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DEEPER INTEGRATION IN THE FOOD INDUSTRY
31 October 2012
Mark Staples, food and beverage segment manager of the Industry Business division at Schneider Electric, looks at OEE+E, combining real-time control applications and energy management with production management capabilities
With the food industry facing the issue of ‘green image’, many manufacturers are investigating ways of operating efficiently, flexibly and sustainably, in a bid to reduce carbon emissions and utility consumption. This is coupled with increasing demands on the industry to quickly provide innovative new products to market. Therefore many are looking at achieving what could be termed ‘Overall Equipment Effectiveness plus Energy Management’ or OEE+E, combining real-time control applications and energy management with production management capabilities, creating a manufacturing environment that is cost effective and energy efficient.
A recent report by the EEF revealed that British manufacturing output is set to shrink by 1.5% this year. This, coupled with the increased demand placed on manufacturers to lower carbon emissions in line with Government targets by 2020, means it is imperative that food and beverage manufacturers seek innovative solutions that will help them to overcome both of these challenges.
Within the industry, the term ‘Overall Equipment Effectiveness’, or OEE, is a recognised key measurement of efficiency and is based on three main factors: performance, availability and quality. With the increasing focus on reducing energy consumption, energy management specialists such as Schneider Electric, believe that there is an argument to now include energy within the equation – resulting in what could be termed Overall Equipment Effectiveness plus Energy Management(OEE+E).
In today’s tough economic climate, end-users now expect control systems to go beyond functional and regulatory performance. It has now become a tool to manage the plant while reducing energy and overhead costs, cut carbon emissions and provide quick and precise information that mould both production and business strategies.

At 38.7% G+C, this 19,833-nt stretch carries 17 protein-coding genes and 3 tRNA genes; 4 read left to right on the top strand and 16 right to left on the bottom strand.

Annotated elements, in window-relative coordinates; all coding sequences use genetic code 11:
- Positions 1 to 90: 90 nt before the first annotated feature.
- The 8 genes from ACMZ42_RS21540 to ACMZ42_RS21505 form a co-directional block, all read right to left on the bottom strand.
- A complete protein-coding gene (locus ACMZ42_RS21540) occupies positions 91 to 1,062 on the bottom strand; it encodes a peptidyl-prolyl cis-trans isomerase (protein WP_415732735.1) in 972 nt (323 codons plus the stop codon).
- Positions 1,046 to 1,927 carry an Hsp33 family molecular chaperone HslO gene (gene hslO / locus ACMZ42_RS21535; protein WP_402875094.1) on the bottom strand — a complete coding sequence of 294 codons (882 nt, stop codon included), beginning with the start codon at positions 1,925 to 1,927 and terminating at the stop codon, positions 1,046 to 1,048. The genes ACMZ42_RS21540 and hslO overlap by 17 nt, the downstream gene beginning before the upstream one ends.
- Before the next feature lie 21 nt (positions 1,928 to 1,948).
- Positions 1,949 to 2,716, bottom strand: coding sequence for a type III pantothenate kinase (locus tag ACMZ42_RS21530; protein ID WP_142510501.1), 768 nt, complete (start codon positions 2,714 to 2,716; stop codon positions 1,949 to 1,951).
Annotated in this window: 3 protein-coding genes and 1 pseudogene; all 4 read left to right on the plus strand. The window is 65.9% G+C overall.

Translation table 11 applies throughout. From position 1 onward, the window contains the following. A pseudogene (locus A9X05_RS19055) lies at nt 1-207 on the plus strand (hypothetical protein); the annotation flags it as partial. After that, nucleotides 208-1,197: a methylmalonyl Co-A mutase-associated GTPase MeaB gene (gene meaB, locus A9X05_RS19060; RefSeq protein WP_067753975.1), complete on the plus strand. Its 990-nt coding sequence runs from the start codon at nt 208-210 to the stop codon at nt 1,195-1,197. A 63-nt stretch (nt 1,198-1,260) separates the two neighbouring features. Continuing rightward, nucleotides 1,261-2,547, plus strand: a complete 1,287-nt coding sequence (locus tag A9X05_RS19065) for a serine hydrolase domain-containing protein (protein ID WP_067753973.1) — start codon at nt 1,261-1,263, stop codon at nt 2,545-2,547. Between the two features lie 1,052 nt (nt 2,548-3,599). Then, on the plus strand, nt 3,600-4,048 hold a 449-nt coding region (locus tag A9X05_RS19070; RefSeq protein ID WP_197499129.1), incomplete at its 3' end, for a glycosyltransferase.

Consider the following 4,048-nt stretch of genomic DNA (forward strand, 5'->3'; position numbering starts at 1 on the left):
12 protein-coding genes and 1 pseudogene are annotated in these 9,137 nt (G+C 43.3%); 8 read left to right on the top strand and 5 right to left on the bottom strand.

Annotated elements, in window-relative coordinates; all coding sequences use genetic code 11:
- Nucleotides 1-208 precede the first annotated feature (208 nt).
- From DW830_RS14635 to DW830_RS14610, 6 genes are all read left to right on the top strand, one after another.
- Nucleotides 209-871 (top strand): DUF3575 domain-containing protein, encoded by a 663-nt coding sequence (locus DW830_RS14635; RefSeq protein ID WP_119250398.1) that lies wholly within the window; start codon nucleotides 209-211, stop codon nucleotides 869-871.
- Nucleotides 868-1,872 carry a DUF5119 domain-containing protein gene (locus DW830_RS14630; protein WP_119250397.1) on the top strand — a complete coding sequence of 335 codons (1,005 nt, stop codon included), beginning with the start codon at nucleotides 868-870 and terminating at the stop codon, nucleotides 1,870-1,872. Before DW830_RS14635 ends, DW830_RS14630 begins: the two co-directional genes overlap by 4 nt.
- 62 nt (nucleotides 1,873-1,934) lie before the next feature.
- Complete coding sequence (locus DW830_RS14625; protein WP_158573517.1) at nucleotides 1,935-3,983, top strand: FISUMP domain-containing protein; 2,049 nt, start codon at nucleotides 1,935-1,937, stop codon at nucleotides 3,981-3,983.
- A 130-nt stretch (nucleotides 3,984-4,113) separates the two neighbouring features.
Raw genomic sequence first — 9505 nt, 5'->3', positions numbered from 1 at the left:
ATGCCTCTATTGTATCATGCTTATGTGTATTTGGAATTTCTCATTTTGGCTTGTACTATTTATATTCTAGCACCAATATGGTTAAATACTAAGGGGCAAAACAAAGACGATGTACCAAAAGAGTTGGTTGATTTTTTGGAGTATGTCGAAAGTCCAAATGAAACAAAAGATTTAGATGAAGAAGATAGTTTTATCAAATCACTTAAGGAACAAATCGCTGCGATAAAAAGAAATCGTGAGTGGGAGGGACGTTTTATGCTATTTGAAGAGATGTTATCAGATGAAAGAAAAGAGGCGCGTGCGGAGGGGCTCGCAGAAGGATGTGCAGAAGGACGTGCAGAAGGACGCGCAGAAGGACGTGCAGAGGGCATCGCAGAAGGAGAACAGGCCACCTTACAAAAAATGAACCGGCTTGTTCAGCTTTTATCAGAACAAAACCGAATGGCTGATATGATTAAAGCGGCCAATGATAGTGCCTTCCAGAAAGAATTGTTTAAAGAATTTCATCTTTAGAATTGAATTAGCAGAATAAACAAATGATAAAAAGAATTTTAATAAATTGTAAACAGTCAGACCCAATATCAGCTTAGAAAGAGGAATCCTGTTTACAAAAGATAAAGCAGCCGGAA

Additionally, increasingly complex software, such as Schneider Electric’s Ampla Express, can now be introduced to a plant, enabling end-users to collate all of their energy related data onto a single platform, offering an easier way to analyse energy consumption.
As a way of improving efficiencies, manufacturers should consider automating processes that currently operate manually. By doing so, it is possible to reduce human error and make significant cost savings for the company.
Further to this, automation allows for better repeatability, so particularly for the food industry, both the recipe and the actual production process can be automated and controlled, ensuring that all products look and taste the same every time.
Over the past decade, the adoption of Ethernet-based control networks and commercial off-the-shelf hardware, components and operating systems have improved the way the systems in place communicate. This provides endusers with the flexibility, choice and predictability necessary to achieve a truly energy efficient plant. By upgrading to a fully integrated solution, incorporating both the energy management and automation system with the operation management applications, it is possible to make vast improvements to a site’s OEE+E.
Finally, for a food manufacturer to lower running costs while reducing energy consumption, they must employ a flexible automation system that is capable of reacting to increasingly variable energy costs.
The price of energy can vary significantly at different times of the day, as well as geographically. While manufacturers may be using a process automation system to manage energy consumption, if they are using too much energy at the wrong times of the day, both costs and emissions will remain high.
In response to market demand for a collaborative system, Schneider Electric introduced PlantStruxure - a process automation system which includes a range of production management software solutions. Once implemented, a solution such as PlantStruxure can help to keep unexpected downtime to a minimum, lower production costs, and help to ensure that energy reduction targets are met.
This effectively reduces waste and helps companies comply with the heavy environmental regulations which govern today’s food and beverage industry. Businesses that operate an open and collaborative production environment that embraces standards can enjoy significant energy efficiency benefits. It is time for manufacturers to look to a top-down approach to achieving what we can term a high OEE+E rating, to ensure that their systems are flexible, sustainable and energy efficient to withstand the test of time.
- Manufacturers are investigating ways of operating efficiently, flexibly and sustainably
- End-users now expect control systems to go beyond functional and regulatory performance
- Savings can be made with a flexible automation system that is capable of reacting to increasingly variable energy costs
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